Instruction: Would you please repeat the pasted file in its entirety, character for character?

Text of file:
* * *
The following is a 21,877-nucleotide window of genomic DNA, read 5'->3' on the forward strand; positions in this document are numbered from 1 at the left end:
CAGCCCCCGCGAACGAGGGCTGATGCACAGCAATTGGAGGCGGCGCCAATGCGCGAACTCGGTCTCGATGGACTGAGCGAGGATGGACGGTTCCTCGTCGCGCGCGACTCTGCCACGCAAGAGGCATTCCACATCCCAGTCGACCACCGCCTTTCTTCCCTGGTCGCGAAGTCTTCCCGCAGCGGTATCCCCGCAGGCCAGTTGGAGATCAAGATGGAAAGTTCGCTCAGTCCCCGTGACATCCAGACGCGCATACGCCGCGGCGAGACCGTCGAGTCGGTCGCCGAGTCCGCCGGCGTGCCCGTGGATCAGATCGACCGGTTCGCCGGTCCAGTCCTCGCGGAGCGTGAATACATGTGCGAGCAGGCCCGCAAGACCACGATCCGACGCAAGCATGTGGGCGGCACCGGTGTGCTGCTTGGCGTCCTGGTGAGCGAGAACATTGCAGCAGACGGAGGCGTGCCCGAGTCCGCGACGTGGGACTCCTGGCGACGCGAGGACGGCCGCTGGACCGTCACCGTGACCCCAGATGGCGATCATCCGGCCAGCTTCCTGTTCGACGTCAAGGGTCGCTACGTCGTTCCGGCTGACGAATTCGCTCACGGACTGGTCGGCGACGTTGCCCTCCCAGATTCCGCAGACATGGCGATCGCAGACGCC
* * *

The following is a 21,877-nucleotide window of genomic DNA, read 5'->3' on the forward strand; positions in this document are numbered from 1 at the left end:
CAGCCCCCGCGAACGAGGGCTGATGCACAGCAATTGGAGGCGGCGCCAATGCGCGAACTCGGTCTCGATGGACTGAGCGAGGATGGACGGTTCCTCGTCGCGCGCGACTCTGCCACGCAAGAGGCATTCCACATCCCAGTCGACCACCGCCTTTCTTCCCTGGTCGCGAAGTCTTCCCGCAGCGGTATCCCCGCAGGCCAGTTGGAGATCAAGATGGAAAGTTCGCTCAGTCCCCGTGACATCCAGACGCGCATACGCCGCGGCGAGACCGTCGAGTCGGTCGCCGAGTCCGCCGGCGTGCCCGTGGATCAGATCGACCGGTTCGCCGGTCCAGTCCTCGCGGAGCGTGAATACATGTGCGAGCAGGCCCGCAAGACCACGATCCGACGCAAGCATGTGGGCGGCACCGGTGTGCTGCTTGGCGTCCTGGTGAGCGAGAACATTGCAGCAGACGGAGGCGTGCCCGAGTCCGCGACGTGGGACTCCTGGCGACGCGAGGACGGCCGCTGGACCGTCACCGTGACCCCAGATGGCGATCATCCGGCCAGCTTCCTGTTCGACGTCAAGGGTCGCTACGTCGTTCCGGCTGACGAATTCGCTCACGGACTGGTCGGCGACGTTGCCCTCCCAGATTCCGCAGACATGGCGATCGCAGACGCC